All of this makes for compelling and thought-provoking reading, mainly because Parfitt makes his argument so well. For all my irritation with his negative tone and broad generalizations, there were definitely many times when I found myself agreeing with him, especially about education and propaganda and the lack of eagerness to embrace meaningful change.

As I was reading this book, I found myself doing something I pretty much never do; I kept wondering about the motivations of the author and what what in his own life had caused him to see things the way he did. I kept wondering what it was that had caused the Parfitt to see China so unremittingly negatively and what motivated his need to besmirch it so. How much of Parfitt’s views are based on his mind-set going in and how much are based on an objective analysis? I go places expecting and wanting to like them and so I usually do. Parfitt seemed to go to China to prove how horrible it is and his own preconceptions gave him exactly what he sought. 

Though I read this book looking forward to China getting criticized and though I found myself constantly nodding along with the incidents Parfitt describes so well, it ended up frustrating me with its lack of balance and objectivity. I both expected and wanted it to take strong positions, but I also wanted it to at least acknowledge “opposing” facts.

But should you read it? I will again quote Peking Duck:

I suspect you’re wondering why I’d bother to write such a long review of a book like this, and why you should ever bother to read it. The answer is, as I said at the beginning, that Parfitt has done an amazing job in collecting and tying together hundreds of great anecdotes, combined with a good deal of history and political analysis, to create a highly readable and even enjoyable book, despite the parts that caused my blood pressure to rise. I actually think you would find it worth the time (I finished all 400+ pages in two days), and you’d definitely find yourself laughing at his trials and tribulations in China. A most interesting experience. I’m glad I read it.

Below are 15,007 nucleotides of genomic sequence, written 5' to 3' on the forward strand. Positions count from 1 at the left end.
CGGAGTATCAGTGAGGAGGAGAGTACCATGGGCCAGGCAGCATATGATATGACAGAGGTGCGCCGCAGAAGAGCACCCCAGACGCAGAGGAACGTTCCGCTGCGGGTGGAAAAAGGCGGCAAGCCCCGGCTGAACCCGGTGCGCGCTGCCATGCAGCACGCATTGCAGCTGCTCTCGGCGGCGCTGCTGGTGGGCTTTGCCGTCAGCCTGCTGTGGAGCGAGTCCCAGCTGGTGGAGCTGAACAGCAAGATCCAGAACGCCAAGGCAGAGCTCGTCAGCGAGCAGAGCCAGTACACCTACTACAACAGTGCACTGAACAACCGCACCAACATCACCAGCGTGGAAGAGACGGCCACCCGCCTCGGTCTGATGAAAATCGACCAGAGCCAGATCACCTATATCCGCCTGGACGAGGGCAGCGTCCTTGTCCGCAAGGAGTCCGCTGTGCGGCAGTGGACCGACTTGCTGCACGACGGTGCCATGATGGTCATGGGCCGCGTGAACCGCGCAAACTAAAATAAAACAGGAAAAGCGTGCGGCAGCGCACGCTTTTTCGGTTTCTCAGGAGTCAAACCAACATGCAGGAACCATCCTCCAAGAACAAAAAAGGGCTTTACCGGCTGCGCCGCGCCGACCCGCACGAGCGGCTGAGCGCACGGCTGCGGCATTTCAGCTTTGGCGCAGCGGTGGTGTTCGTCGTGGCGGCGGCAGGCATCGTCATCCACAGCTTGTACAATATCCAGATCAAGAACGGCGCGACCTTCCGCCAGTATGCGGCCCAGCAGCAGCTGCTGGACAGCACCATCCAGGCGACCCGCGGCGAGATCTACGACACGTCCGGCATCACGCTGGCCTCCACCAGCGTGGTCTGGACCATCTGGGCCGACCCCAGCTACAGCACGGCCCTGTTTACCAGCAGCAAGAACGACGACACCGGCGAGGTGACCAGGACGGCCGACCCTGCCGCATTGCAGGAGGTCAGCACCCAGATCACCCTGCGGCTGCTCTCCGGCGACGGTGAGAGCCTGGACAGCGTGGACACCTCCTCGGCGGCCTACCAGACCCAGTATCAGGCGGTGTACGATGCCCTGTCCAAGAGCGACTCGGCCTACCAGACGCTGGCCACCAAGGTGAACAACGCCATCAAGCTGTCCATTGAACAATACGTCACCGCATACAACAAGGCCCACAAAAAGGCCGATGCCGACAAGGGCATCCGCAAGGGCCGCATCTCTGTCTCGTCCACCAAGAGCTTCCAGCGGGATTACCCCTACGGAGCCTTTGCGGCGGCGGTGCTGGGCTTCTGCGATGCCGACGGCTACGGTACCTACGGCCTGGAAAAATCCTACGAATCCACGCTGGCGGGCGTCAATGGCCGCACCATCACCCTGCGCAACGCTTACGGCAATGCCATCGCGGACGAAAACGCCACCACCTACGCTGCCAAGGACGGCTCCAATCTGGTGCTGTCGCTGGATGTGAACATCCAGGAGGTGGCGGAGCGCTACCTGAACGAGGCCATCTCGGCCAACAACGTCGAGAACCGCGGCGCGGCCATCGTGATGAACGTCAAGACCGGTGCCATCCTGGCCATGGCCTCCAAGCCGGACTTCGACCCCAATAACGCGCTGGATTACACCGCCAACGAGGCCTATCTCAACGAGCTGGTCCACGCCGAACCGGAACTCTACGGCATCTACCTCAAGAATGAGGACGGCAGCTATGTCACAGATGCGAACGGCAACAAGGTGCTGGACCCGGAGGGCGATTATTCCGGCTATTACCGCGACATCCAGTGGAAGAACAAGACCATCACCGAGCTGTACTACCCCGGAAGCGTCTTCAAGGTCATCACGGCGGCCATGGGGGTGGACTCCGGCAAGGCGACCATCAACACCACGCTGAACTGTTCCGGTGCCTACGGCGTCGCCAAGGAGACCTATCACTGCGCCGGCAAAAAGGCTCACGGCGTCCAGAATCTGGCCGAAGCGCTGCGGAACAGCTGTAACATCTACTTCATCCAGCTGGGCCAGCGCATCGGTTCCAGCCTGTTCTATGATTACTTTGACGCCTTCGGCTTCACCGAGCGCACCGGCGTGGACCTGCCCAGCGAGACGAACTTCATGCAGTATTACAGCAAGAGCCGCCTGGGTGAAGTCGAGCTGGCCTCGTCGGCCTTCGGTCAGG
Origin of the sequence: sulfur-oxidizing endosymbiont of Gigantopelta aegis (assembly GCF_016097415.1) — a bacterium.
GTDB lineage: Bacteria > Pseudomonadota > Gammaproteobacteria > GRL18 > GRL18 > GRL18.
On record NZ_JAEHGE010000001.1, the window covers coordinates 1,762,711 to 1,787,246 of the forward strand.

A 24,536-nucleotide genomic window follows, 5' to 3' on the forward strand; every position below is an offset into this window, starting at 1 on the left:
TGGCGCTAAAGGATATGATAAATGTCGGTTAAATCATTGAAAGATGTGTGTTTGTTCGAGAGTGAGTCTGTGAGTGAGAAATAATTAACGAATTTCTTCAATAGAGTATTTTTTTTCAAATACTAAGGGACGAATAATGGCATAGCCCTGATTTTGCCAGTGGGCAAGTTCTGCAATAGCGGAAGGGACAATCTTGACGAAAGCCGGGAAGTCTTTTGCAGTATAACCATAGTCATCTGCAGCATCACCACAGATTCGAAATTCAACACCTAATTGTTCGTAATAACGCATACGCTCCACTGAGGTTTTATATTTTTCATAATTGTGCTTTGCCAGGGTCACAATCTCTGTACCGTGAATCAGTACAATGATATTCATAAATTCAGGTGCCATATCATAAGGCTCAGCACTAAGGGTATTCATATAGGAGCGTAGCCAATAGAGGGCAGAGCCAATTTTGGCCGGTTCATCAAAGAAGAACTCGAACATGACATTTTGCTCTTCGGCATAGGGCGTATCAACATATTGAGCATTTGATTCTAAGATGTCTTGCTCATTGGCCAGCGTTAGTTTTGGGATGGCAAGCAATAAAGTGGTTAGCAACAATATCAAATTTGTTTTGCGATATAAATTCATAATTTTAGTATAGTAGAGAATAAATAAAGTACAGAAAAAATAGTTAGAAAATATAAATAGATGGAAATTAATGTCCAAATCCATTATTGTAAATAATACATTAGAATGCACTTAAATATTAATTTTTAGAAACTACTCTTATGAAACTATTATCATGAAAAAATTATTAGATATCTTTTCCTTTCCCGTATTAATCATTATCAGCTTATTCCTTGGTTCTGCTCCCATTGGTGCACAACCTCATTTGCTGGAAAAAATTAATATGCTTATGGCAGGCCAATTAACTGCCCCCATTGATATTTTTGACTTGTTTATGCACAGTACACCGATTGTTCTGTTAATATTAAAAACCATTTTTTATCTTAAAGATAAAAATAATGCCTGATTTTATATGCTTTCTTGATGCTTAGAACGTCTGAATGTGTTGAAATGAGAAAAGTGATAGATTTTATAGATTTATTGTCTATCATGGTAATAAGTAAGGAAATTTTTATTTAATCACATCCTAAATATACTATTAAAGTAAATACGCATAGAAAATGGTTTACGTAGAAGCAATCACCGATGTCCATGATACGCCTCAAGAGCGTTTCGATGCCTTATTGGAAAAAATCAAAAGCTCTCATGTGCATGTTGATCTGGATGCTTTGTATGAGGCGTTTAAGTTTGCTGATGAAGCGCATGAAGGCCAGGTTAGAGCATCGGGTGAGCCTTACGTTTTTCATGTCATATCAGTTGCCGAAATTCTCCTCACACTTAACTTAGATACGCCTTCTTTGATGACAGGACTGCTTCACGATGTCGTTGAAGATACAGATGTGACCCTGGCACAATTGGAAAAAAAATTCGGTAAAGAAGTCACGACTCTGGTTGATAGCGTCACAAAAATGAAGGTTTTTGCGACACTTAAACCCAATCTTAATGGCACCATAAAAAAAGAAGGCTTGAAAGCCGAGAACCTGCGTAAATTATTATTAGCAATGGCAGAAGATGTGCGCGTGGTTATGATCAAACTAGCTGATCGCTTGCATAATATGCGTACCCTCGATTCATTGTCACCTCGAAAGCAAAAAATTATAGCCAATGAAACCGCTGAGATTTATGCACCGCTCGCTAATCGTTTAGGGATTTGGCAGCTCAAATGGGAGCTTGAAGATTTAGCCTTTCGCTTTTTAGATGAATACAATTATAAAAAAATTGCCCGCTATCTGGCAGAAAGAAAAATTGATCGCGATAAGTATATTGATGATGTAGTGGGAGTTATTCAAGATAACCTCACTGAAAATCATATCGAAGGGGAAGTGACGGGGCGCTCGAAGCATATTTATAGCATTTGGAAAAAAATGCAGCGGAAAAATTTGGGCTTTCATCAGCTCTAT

I agree.

Why China Will Never Rule The World is one of the best and most enthralling books I did not like. It is not coming out until September, but I would really love to hear what you think.

UPDATE: Mark’s China Blog just came out with a superb, though 99.99999% crticial review of the book. To put it bluntly, Mark HATED it:

Saying all of that, Why China Will Never Rule the World is one of the most ridiculous books I’ve ever read.

Whatever positives can be found in the book are more than offset by the hostility and one-sidedness Paritt shows towards China. Parfitt doesn’t get close to a nuanced view of China even once in his book. Parfitt hates traveling and living in China, shows a sociopathic disdain for Chinese people, and loathes everything about the country’s culture and history. Written without the slightest hint of balance, Parfitt’s book reads like Ayn Rand’s Atlas Shrugged and Jung Chang’s Mao: The Unknown Story, two of the most unenjoyable books I’ve encountered.

After struggling through Parfitt’s 400-page diatribe, I give Why China Will Never Rule the World a resounding two thumbs down and cannot recommend avoiding it highly enough.